Salt Lake City has the trappings of most major cities with a lively downtown replete with coffee shops, music venues and good restaurants. The city is home to a fast-growing tech sector thanks to transplants from places like Silicon Valley and, yes, Seattle. Its strong economy would be an added bonus should you ever choose to switch jobs.
Sure, home values have risen by more than 23% over the past year, according to Zillow
But the typical home value, per Zillow, in Salt Lake City is less than $600,000, which is still significantly cheaper than Seattle. And the region has many affordable suburbs to consider, as well.
If Salt Lake City is too large for your taste, there are plenty of other options west of the Mississippi. Reno, Nevada — the Biggest Little City in the World — might be best known for its casinos, but its location amid the Sierra Nevadas means it’s close to many amazing ski resorts, including 1960 Winter Olympics host Squaw Valley.
You’ll also find multiple smaller towns near fine ski areas in Idaho. If you’re aiming for less hustle and bustle, consider McCall or Driggs.
Lake Placid, N.Y.
Sensing a theme here? Before Salt Lake City, Lake Placid hosted the 1932 and 1980 Winter Olympics. The latter games are best remembered for the “Miracle on Ice” when the U.S. men’s ice hockey team defeated the Soviet Union, the four-time reigning champions. The city’s Olympic Center today features a museum commemorating the two Games it hosted. Lake Placid has many great restaurants and drinking holes, making it a popular escape for resident of the Big Apple.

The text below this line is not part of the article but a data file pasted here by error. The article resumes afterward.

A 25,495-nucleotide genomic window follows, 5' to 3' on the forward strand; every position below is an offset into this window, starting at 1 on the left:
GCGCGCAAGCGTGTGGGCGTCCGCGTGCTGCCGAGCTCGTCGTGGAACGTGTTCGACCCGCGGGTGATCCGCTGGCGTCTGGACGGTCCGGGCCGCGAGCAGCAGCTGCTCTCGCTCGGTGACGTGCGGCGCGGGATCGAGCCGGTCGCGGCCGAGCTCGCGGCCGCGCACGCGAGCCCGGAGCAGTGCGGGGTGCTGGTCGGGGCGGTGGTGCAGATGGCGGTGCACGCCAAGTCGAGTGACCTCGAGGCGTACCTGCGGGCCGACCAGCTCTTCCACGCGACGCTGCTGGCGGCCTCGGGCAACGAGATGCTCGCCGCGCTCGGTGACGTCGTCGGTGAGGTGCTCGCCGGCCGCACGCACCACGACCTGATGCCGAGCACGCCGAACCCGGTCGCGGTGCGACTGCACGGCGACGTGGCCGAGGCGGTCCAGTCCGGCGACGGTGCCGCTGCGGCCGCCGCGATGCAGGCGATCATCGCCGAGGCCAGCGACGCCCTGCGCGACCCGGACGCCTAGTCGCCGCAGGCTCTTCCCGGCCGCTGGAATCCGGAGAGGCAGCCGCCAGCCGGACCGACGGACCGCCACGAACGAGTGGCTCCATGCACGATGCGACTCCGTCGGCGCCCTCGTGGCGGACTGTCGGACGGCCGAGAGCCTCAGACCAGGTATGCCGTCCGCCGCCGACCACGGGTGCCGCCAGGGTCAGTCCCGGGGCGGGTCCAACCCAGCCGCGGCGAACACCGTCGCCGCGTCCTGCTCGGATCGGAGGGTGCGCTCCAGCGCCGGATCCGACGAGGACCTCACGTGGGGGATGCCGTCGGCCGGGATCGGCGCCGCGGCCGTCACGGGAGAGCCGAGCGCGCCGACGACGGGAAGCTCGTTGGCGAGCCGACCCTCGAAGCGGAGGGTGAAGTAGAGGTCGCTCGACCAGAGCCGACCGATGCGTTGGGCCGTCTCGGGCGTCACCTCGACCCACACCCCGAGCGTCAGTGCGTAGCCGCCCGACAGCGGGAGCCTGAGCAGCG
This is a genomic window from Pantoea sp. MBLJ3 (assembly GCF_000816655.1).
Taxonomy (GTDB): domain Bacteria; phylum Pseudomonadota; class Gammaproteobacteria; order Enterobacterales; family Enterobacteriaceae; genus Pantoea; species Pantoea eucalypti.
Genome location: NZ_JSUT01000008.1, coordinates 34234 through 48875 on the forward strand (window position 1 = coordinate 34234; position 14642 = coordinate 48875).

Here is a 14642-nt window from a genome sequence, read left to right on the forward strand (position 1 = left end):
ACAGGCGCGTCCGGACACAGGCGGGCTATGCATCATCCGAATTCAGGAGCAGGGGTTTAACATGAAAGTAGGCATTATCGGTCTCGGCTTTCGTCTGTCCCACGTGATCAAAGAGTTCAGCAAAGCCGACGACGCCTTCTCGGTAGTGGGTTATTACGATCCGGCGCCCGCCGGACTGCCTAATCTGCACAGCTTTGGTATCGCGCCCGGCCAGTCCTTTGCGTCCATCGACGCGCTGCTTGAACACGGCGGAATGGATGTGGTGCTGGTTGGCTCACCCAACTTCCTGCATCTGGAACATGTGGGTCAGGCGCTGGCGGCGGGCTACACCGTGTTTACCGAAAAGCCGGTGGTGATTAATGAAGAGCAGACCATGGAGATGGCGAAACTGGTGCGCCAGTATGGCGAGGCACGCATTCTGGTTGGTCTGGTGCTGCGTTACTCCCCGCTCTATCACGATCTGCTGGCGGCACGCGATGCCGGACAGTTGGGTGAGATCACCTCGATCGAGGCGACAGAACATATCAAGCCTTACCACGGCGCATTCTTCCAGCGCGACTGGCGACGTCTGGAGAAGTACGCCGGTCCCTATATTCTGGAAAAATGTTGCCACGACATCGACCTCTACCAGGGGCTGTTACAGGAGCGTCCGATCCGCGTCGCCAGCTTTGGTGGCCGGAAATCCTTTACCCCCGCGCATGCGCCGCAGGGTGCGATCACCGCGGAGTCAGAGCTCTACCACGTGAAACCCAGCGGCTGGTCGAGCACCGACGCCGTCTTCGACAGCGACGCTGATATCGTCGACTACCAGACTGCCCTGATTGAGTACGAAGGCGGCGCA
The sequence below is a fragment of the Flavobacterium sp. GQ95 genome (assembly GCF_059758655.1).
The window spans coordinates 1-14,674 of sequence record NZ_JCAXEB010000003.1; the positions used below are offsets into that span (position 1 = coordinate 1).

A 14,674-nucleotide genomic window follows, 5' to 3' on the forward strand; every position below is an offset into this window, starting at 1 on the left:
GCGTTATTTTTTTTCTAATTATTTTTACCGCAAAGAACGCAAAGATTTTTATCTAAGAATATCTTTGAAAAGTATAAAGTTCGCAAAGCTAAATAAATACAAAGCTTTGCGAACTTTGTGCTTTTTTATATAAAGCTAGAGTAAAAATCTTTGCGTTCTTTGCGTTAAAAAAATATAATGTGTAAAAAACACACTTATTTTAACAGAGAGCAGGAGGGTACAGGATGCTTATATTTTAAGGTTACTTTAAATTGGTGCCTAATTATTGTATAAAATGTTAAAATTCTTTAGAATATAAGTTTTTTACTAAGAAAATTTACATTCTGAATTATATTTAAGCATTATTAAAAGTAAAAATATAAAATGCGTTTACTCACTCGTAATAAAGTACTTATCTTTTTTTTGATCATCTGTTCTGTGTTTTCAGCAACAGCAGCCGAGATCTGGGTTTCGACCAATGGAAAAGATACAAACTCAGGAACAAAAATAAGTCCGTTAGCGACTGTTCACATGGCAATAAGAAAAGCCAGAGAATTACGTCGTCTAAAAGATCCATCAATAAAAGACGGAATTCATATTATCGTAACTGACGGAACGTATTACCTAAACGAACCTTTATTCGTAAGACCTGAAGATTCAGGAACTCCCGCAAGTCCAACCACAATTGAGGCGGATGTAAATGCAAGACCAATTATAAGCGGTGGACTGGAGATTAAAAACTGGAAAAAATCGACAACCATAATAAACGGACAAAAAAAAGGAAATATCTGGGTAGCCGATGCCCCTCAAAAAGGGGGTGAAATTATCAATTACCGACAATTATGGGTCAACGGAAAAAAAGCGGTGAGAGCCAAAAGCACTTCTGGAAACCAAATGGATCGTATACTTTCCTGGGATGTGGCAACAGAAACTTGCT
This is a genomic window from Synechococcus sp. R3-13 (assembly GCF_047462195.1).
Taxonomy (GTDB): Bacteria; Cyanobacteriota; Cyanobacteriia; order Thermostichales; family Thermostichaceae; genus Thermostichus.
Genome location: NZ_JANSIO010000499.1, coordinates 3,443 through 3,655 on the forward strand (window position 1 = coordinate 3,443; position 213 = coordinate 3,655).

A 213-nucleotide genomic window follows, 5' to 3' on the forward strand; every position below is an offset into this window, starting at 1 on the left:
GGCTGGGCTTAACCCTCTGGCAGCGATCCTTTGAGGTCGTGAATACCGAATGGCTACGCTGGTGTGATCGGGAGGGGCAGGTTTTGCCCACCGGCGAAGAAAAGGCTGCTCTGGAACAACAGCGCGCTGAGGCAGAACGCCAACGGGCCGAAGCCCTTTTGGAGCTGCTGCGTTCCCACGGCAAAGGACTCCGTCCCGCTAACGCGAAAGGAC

Don’t discount the region’s skiing bona fides. Nearby Whiteface Mountain, the highest in New York State, has more than 288 ski-able acres and 87 trails.
The Northeast has plenty of top-notch skiing communities. Check out Burlington, Vermont, the state’s largest city, which has a wonderful downtown area. Multiple ski mountains are located less than an hour’s drive from Burlington, including Stowe Mountain Resort and Smugglers’ Notch Resort.
In general, the most affordable ski towns are located east of the Mississippi River, according to Realtor.com. Eastern ski resorts aren’t to everyone’s liking — the snow tends to be more icy than powdery as compared with destinations out west. But these locations all tend to be more affordable than their Western counterparts.
You don’t need to leave Washington State to find a possible new home. Spokane, on the border with Idaho, is within two hours of five different ski resorts. The city has far more to do than winter sports, though. In the heart of Spokane is Riverfront Park, which features more than 100 acres of green space and pedestrian trails, and the region also has fantastic hiking trails. Plus, like other larger cities, there are plenty of museums, restaurants and breweries to satisfy.
The cost of living, meanwhile, is far lower than in Seattle on the other end of the state. The median home value Spokane, per Zillow, is just over $408,000 — less than half of Seattle’s. Because of that, much like with Salt Lake City, Spokane has begun attracting talent from pricey places like Seattle and Silicon Valley, boosting the region’s jobs market.